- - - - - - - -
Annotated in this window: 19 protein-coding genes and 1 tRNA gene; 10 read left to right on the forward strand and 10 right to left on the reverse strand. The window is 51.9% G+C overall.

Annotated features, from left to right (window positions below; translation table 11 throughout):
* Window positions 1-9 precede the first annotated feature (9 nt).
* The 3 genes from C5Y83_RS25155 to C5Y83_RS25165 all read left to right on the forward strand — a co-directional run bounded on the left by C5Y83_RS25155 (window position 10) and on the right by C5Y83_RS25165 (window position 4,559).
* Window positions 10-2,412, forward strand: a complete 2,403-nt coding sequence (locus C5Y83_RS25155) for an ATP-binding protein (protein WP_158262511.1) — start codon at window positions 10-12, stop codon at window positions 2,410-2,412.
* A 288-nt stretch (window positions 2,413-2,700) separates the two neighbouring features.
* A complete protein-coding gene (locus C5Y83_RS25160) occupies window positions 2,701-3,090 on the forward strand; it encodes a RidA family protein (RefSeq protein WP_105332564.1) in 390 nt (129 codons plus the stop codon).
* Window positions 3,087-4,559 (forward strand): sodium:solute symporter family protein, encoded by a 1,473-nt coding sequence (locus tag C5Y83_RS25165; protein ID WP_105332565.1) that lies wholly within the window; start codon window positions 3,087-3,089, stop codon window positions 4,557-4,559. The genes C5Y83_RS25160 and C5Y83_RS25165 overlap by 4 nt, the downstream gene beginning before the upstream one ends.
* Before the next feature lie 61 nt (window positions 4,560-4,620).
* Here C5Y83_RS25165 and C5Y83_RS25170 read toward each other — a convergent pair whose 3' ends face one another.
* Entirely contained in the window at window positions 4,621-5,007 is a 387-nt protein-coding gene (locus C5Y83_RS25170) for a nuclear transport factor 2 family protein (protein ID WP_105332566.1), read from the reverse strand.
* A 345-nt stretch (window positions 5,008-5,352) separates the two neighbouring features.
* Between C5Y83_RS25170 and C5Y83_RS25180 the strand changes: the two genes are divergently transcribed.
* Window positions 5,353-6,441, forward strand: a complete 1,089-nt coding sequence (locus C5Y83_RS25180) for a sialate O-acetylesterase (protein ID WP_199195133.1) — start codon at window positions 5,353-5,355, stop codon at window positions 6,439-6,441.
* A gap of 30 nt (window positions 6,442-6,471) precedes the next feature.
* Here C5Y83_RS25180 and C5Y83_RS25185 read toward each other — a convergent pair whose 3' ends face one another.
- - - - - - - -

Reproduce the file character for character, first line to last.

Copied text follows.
Annotated in this window: 19 protein-coding genes and 1 tRNA gene; 10 read left to right on the forward strand and 10 right to left on the reverse strand. The window is 51.9% G+C overall.

Annotated features, from left to right (window positions below; translation table 11 throughout):
* Window positions 1-9 precede the first annotated feature (9 nt).
* The 3 genes from C5Y83_RS25155 to C5Y83_RS25165 all read left to right on the forward strand — a co-directional run bounded on the left by C5Y83_RS25155 (window position 10) and on the right by C5Y83_RS25165 (window position 4,559).
* Window positions 10-2,412, forward strand: a complete 2,403-nt coding sequence (locus C5Y83_RS25155) for an ATP-binding protein (protein WP_158262511.1) — start codon at window positions 10-12, stop codon at window positions 2,410-2,412.
* A 288-nt stretch (window positions 2,413-2,700) separates the two neighbouring features.
* A complete protein-coding gene (locus C5Y83_RS25160) occupies window positions 2,701-3,090 on the forward strand; it encodes a RidA family protein (RefSeq protein WP_105332564.1) in 390 nt (129 codons plus the stop codon).
* Window positions 3,087-4,559 (forward strand): sodium:solute symporter family protein, encoded by a 1,473-nt coding sequence (locus tag C5Y83_RS25165; protein ID WP_105332565.1) that lies wholly within the window; start codon window positions 3,087-3,089, stop codon window positions 4,557-4,559. The genes C5Y83_RS25160 and C5Y83_RS25165 overlap by 4 nt, the downstream gene beginning before the upstream one ends.
* Before the next feature lie 61 nt (window positions 4,560-4,620).
* Here C5Y83_RS25165 and C5Y83_RS25170 read toward each other — a convergent pair whose 3' ends face one another.
* Entirely contained in the window at window positions 4,621-5,007 is a 387-nt protein-coding gene (locus C5Y83_RS25170) for a nuclear transport factor 2 family protein (protein ID WP_105332566.1), read from the reverse strand.
* A 345-nt stretch (window positions 5,008-5,352) separates the two neighbouring features.
* Between C5Y83_RS25170 and C5Y83_RS25180 the strand changes: the two genes are divergently transcribed.
* Window positions 5,353-6,441, forward strand: a complete 1,089-nt coding sequence (locus C5Y83_RS25180) for a sialate O-acetylesterase (protein ID WP_199195133.1) — start codon at window positions 5,353-5,355, stop codon at window positions 6,439-6,441.
* A gap of 30 nt (window positions 6,442-6,471) precedes the next feature.
* Here C5Y83_RS25180 and C5Y83_RS25185 read toward each other — a convergent pair whose 3' ends face one another.